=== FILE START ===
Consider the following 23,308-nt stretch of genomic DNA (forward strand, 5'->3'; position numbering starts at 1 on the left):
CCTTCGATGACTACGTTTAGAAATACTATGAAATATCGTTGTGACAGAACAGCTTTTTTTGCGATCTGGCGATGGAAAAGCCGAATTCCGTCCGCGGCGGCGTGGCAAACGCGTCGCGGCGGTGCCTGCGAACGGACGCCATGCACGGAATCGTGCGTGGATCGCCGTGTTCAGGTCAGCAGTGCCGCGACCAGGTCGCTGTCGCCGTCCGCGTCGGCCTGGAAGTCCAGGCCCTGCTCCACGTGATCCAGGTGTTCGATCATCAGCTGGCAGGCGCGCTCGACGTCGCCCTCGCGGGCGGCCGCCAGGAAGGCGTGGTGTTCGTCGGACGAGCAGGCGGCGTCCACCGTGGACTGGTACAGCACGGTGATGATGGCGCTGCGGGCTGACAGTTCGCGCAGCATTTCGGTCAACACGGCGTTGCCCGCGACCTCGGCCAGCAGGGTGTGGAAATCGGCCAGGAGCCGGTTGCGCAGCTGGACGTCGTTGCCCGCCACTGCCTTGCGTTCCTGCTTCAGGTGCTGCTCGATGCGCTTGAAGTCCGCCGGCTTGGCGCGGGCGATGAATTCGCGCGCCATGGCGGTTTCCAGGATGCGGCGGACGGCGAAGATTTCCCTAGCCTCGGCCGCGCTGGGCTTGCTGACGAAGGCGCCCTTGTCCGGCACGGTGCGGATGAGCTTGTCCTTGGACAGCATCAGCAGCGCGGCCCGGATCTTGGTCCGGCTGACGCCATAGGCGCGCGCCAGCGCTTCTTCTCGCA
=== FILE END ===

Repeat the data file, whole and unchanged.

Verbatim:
Consider the following 23,308-nt stretch of genomic DNA (forward strand, 5'->3'; position numbering starts at 1 on the left):
CCTTCGATGACTACGTTTAGAAATACTATGAAATATCGTTGTGACAGAACAGCTTTTTTTGCGATCTGGCGATGGAAAAGCCGAATTCCGTCCGCGGCGGCGTGGCAAACGCGTCGCGGCGGTGCCTGCGAACGGACGCCATGCACGGAATCGTGCGTGGATCGCCGTGTTCAGGTCAGCAGTGCCGCGACCAGGTCGCTGTCGCCGTCCGCGTCGGCCTGGAAGTCCAGGCCCTGCTCCACGTGATCCAGGTGTTCGATCATCAGCTGGCAGGCGCGCTCGACGTCGCCCTCGCGGGCGGCCGCCAGGAAGGCGTGGTGTTCGTCGGACGAGCAGGCGGCGTCCACCGTGGACTGGTACAGCACGGTGATGATGGCGCTGCGGGCTGACAGTTCGCGCAGCATTTCGGTCAACACGGCGTTGCCCGCGACCTCGGCCAGCAGGGTGTGGAAATCGGCCAGGAGCCGGTTGCGCAGCTGGACGTCGTTGCCCGCCACTGCCTTGCGTTCCTGCTTCAGGTGCTGCTCGATGCGCTTGAAGTCCGCCGGCTTGGCGCGGGCGATGAATTCGCGCGCCATGGCGGTTTCCAGGATGCGGCGGACGGCGAAGATTTCCCTAGCCTCGGCCGCGCTGGGCTTGCTGACGAAGGCGCCCTTGTCCGGCACGGTGCGGATGAGCTTGTCCTTGGACAGCATCAGCAGCGCGGCCCGGATCTTGGTCCGGCTGACGCCATAGGCGCGCGCCAGCGCTTCTTCTCGCA